The 3 Most Expensive Mistakes before and during a Fairfield County Connecticut Divorce
Expensive mistake #1. Paying $500 - $1,000 an hour for your “boutique” attorney.
What a waste of money. Why in the world would you want to pay for their bloated staff, fancy offices, country clubs, Maserati, etc? A “Boutique” family law firm is one that trumpets that they do nothing but family law and use that fact to suggest they are somehow more capable of resolving your case which somehow justifies that exorbitant price tag.
Most partners at these firms charge between $500.00 and $1,000.00 an hour. Their associates charge $350.00 to $500.00 an hour and unless you are a money maker for the firm they are often handed your case to “learn.” Some are 1-3 years out of law school and you are now in their hands!!!
Do you want a 1st, 2nd or 3rd year associate advocating for you or a person with 25+ years’ experience at roughly the same price? Don't forget to ask them how many pending cases they currently have in same court! Will yours get the attention it deserves from the person you thought you hired?
Boutique Firms have to feed their support structure. How do they get those cases and support it? Do you think they tell the people who call what they need to hear every time? Do you think they will risk saying or doing anything the prospective client doesn’t want to hear that might push them away? Use your best judgment and come to your own conclusion.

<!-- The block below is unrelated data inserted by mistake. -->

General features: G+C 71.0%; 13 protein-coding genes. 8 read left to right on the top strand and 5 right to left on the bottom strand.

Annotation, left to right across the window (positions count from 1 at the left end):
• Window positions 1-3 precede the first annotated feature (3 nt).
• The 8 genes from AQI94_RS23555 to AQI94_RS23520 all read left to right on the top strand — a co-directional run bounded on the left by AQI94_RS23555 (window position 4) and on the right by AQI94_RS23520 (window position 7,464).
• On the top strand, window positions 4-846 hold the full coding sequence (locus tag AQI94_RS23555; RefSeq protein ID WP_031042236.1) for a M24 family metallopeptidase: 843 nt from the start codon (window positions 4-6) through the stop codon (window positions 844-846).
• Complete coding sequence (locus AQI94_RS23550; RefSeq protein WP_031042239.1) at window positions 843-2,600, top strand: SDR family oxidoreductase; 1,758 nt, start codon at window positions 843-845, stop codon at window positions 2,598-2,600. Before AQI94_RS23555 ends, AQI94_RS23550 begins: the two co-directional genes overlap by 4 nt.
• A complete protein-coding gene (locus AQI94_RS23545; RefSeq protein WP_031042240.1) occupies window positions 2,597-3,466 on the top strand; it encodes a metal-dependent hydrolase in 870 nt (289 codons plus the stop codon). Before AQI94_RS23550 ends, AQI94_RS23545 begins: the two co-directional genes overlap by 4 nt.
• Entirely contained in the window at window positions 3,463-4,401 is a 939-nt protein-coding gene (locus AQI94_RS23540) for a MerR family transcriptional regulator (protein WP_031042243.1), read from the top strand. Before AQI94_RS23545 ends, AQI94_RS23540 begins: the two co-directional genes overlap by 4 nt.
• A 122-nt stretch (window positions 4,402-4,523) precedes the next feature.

I call it “Affirmation Law.” They “affirm” whatever the prospective client wants to hear no matter how unlikely or unrealistic. What is the biggest downside to this? Affirmation Law causes huge cost over-runs and increases fees and costs. Why? Because the client has completely unrealistic expectations as to the result they can expect. It alienates the other spouse right off the bat and costs tens of thousands of dollars to get the case back to the band of outcomes where it will ultimately end up anyway.
A bad attorney can hurt you badly and there are no do-overs in a divorce. Do your homework and get to know whoever you hire. If the person doesn't seem to have the time or the desire to let you get to know them as people then move on.
Expensive Mistake #2 – Relying too much on a friend’s advice
“DON’T MAKE THE SAME MISTAKES I DID!!” your well meaning friend will yell at you. You need to fight tooth and nail over everything your friend will shout at you. Relying too much on a friend’s negative experience can cost you a lot of money.
There is nothing better than a supportive, reliable friend to help survive and maybe even thrive during what is possibly going to be the most trying experience of your life. Even the most reasonable divorces bring feelings of loss. A friend can be more supportive and important to the healing process than even a therapist (although I highly recommend a therapist as well - and now you can afford one with all that money you are going to save!).